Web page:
In 1892, the School of Graduate Studies was established by order of the Corporation of the University at its annual meeting, and formally opened for new students at a reception held on Thursday, the 5th of October 1893. The first opening address was delivered by the President of the University, James C. Welling, who called it "the crowning complement of our university system." In the fall of 1893, 24 graduate students enrolled in the School that opened with 24 professors. The school offered 72 courses in ancient and modern languages, history and philosophy, mathematics, the natural and physical sciences, and civil and electrical engineering. Outstanding scholars were added to the faculty (e.g., Cyrus Adler in the field of history, explorer A.W. Greely in geography, and Frank W. Clarke, in chemistry) and graduate teaching assistants were hired.
Daily lectures were conducted, to the extent possible, in the early portion of the day, to enable the student to attend the afternoon debates of Congress and other lectures offered throughout Washington. The School, as it does today, attracted many part-time and full-time students working in government and other occupations within the District of Columbia. Both Columbian College and the Graduate School have been committed to providing an opportunity for people in the Nation's Capital with full-time employment to enjoy the benefits of higher education.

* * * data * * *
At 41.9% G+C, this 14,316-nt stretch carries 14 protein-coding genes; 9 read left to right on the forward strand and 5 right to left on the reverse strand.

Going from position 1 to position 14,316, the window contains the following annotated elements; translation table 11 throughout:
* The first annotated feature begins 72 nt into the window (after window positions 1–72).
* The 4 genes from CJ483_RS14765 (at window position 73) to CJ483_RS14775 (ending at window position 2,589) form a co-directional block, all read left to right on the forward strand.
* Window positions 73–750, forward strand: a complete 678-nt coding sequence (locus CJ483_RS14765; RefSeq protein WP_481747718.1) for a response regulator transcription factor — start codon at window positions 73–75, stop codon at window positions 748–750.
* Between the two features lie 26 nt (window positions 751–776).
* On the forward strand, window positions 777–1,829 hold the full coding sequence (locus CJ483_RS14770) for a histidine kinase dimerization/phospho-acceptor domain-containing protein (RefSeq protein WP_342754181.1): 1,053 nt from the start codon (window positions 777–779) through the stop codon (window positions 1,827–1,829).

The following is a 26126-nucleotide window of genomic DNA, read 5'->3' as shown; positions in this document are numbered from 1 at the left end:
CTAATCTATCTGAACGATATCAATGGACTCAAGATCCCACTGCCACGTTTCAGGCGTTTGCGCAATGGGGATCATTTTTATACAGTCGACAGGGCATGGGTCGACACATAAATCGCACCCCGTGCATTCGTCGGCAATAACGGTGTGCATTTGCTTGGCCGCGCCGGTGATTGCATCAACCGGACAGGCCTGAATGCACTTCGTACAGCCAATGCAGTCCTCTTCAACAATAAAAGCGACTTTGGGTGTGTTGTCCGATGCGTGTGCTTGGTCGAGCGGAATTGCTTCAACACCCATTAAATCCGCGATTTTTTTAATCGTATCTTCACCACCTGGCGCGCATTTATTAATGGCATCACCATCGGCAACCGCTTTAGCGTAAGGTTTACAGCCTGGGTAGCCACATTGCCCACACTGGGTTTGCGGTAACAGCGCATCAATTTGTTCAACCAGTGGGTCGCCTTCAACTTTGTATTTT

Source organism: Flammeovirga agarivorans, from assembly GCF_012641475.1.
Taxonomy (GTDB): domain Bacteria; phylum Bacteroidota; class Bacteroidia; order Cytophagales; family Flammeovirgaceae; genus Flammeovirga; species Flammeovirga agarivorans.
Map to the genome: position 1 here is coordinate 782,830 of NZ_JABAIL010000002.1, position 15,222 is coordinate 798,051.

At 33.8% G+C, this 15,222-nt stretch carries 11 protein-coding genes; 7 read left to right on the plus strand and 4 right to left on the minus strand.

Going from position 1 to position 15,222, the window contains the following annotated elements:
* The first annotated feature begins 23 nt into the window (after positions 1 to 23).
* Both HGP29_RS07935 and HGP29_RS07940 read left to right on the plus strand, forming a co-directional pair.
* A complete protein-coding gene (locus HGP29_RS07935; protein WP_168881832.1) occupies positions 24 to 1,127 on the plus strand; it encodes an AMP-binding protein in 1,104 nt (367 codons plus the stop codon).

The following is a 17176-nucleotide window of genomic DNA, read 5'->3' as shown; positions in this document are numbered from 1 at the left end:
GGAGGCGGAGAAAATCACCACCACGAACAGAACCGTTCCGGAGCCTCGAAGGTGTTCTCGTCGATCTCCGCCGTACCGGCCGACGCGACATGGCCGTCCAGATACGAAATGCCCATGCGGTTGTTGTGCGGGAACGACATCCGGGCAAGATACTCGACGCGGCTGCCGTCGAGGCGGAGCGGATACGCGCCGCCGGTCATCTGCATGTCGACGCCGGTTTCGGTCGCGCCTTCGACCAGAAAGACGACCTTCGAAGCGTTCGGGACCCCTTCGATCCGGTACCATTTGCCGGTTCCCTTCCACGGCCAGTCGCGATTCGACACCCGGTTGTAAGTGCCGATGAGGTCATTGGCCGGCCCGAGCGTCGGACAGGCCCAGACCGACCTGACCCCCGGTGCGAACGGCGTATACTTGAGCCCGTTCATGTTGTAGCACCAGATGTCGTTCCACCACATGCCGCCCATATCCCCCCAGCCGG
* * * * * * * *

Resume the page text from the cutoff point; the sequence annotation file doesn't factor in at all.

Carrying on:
At the beginning of the twentieth century, Columbian College and the Graduate School were consolidated under the Department of Arts and Sciences. In 1904, when the University became The George Washington University by an Act of Congress, the Department of Arts and Sciences was reorganized with a Faculty of Graduate Studies and a Faculty of Undergraduate Studies that included Columbian College. Undergraduate studies were overseen by William A. Wilbur, who not only served as dean throughout the first quarter of the century (1904 - 1928), but also made a lasting impression on thousands of students in his very personal course--Freshman Rhetoric. By the 1930s, the University was well established in the Foggy Bottom area. The city was growing and the institution had become a true urban university. In the same year, another major reorganization took place in the curriculum of the University. Advanced degrees in professional fields became the responsibility of the professional schools, and an autonomous Junior College was established to administer the work of the freshman and sophomore years. The name "Columbian College" was assigned to the senior College, which included not only the work of the junior and senior years leading to the Bachelor's degree but also the additional year leading to the Master's degree. Dean Henry G. Doyle headed Columbian College from this period through the mid-1950s. One of his accomplishments was to successfully establish the first Phi Beta Kappa chapter in the District of Columbia at the University in 1938.